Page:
Why is this rugged 1800 Draped Bust cent fascinating?
- Published: Oct 12, 2017, 8 AM
As part of its Sept. 6 to 12 auctions held during the recent Long Beach Coin, Currency, Stamp & Sports Collectible Show, Heritage offered The Padula Family Collection of Large Cents. The top coin in that collection — the fifth finest of 10 known 1795 Flowing Hair, Reeded Edge cents — brought $192,000, but the collection of nearly 400 large cents had something for all budgets.
Here is one of three of the 32 1800 Draped Bust cents included in the Padula Collection, showing the diversity of early U.S. large cents, a collecting area that offers history at varying price points:
1800 Draped Bust cent, S-197, Very Fine 25
Many coin varieties have nicknames, like this 1800 Draped Bust cent, Sheldon 197, that is called the “Q” variety since there are die chips at the first 0 of the date that give it the rough appearance of the letter “Q.” Heritage observes that the example in the Padula Collection, graded PCGS Very Fine 25, has “well-blended scratches below the bust but otherwise smooth and pleasing surfaces.” It sold for $780, consistent with what a common example of this date would bring, since the variety, while popular, is readily available.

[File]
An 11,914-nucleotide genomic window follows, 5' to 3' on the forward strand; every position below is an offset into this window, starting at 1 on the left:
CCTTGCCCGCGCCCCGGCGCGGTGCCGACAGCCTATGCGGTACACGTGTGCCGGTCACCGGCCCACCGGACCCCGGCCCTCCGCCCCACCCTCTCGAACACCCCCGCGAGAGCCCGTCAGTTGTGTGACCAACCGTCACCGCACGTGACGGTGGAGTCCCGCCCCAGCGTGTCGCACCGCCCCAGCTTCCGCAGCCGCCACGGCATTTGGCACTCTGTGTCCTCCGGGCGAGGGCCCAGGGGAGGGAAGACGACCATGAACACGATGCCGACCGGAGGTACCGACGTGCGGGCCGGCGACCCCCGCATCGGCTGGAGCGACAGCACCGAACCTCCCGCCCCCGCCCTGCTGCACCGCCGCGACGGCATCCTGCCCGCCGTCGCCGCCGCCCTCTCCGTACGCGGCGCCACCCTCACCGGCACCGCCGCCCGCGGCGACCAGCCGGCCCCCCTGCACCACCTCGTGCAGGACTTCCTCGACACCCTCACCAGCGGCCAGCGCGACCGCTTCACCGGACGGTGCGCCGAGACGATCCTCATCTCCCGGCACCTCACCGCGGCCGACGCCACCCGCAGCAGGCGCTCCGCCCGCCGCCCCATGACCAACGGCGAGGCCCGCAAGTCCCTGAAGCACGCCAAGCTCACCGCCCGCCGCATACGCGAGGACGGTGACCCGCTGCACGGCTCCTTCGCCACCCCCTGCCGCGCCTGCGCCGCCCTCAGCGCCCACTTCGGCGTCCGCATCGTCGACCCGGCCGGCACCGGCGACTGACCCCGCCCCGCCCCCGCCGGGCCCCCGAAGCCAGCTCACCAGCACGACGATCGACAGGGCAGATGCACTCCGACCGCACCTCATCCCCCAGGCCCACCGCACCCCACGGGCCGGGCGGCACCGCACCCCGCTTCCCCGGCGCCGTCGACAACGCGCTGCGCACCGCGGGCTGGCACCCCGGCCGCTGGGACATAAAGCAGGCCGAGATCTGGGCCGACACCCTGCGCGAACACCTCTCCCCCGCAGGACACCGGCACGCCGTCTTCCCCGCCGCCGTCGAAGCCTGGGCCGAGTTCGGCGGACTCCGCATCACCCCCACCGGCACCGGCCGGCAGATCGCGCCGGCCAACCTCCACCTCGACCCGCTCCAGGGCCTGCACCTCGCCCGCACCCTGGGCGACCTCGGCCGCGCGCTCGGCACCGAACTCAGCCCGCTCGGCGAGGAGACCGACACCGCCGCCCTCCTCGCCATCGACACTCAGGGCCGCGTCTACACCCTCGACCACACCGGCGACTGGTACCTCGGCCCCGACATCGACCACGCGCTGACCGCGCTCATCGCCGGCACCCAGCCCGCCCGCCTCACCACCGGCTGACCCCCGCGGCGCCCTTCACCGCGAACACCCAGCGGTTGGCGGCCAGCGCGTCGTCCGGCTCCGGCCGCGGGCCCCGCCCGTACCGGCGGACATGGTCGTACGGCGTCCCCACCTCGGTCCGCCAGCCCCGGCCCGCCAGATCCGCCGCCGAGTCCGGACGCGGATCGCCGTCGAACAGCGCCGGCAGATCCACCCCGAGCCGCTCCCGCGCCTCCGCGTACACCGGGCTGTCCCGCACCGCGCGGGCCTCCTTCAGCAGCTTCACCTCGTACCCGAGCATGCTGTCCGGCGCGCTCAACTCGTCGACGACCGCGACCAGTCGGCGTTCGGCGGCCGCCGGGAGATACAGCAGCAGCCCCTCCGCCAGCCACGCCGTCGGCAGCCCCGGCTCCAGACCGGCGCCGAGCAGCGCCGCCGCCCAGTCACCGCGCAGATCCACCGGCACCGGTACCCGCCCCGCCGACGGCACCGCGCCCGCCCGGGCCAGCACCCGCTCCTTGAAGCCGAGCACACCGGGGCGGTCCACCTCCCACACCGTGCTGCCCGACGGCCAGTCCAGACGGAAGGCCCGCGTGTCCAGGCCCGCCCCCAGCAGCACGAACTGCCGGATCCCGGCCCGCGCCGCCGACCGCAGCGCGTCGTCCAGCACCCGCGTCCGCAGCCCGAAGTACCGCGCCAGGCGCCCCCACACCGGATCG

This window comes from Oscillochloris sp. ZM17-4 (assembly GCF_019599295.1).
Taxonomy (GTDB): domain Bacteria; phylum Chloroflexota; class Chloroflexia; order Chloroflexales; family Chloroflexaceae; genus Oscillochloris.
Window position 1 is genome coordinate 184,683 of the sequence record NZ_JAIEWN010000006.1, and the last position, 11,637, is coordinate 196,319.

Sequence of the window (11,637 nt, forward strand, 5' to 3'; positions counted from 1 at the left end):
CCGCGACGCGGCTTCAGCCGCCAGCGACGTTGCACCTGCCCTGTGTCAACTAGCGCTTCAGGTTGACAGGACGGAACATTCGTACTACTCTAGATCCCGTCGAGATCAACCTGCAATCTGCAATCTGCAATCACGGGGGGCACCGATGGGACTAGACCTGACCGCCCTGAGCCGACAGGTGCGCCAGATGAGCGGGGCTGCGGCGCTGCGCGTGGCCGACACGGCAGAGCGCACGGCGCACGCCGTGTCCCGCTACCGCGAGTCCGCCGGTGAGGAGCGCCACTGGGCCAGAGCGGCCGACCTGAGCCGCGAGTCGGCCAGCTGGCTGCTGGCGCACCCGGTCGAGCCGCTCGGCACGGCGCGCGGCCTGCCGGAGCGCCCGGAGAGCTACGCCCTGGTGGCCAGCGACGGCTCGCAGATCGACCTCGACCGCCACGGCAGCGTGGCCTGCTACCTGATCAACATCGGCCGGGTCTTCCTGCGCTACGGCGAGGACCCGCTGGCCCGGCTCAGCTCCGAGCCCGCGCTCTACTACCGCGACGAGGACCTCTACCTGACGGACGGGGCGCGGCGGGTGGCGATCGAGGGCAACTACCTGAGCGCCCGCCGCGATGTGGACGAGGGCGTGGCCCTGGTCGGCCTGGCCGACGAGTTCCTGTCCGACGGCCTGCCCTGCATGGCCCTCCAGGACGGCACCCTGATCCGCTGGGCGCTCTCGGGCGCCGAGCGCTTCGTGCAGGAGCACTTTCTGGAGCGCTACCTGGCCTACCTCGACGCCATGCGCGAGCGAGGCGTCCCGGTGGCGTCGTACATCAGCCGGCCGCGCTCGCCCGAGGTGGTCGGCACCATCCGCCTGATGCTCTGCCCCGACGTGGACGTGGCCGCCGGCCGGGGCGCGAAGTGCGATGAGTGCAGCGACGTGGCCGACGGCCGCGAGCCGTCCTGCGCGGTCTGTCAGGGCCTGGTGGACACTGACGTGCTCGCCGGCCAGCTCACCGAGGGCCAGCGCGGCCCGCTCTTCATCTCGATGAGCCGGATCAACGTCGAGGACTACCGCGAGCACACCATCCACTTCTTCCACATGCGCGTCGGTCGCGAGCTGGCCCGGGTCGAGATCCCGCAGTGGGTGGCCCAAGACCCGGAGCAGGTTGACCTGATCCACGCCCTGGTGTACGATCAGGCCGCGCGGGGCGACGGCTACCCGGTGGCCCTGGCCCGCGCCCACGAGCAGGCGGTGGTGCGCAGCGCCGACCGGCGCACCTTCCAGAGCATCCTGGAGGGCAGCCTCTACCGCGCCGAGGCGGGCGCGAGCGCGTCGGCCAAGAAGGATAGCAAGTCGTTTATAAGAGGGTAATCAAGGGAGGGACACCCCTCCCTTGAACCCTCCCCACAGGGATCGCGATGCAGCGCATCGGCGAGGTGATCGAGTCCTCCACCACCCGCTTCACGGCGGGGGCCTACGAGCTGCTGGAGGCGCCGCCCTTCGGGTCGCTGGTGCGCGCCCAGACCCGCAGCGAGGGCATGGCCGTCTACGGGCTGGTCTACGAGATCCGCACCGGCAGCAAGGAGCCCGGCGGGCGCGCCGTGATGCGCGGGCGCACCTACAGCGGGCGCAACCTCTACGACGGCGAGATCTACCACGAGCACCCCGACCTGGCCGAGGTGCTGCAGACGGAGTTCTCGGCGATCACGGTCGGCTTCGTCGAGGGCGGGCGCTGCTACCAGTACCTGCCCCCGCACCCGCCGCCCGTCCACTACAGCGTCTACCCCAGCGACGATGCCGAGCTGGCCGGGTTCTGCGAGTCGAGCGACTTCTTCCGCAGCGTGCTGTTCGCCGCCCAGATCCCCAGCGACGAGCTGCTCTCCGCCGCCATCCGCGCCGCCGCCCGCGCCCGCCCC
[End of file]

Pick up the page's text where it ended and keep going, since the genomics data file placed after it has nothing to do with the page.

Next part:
Make your ‘worthless’ note worth something Have you noticed the weapons depicted on early American notes? John Kraljevich Jr. puzzles over what’s generally missing from that arsenal, in his “Collecting Paper” column.
It was formerly part of the Robinson S. Brown Jr. Collection that sold at a 1996 Superior auction, and prior to that was owned by G. Lee Kuntz and Del Bland. Members of the club Early American Coppers love a coin with a provenance — an ownership history — that includes stints in prominent collections. After the Heritage sale in Long Beach, the Padula Collection will join this coin’s list of prominent pedigrees.
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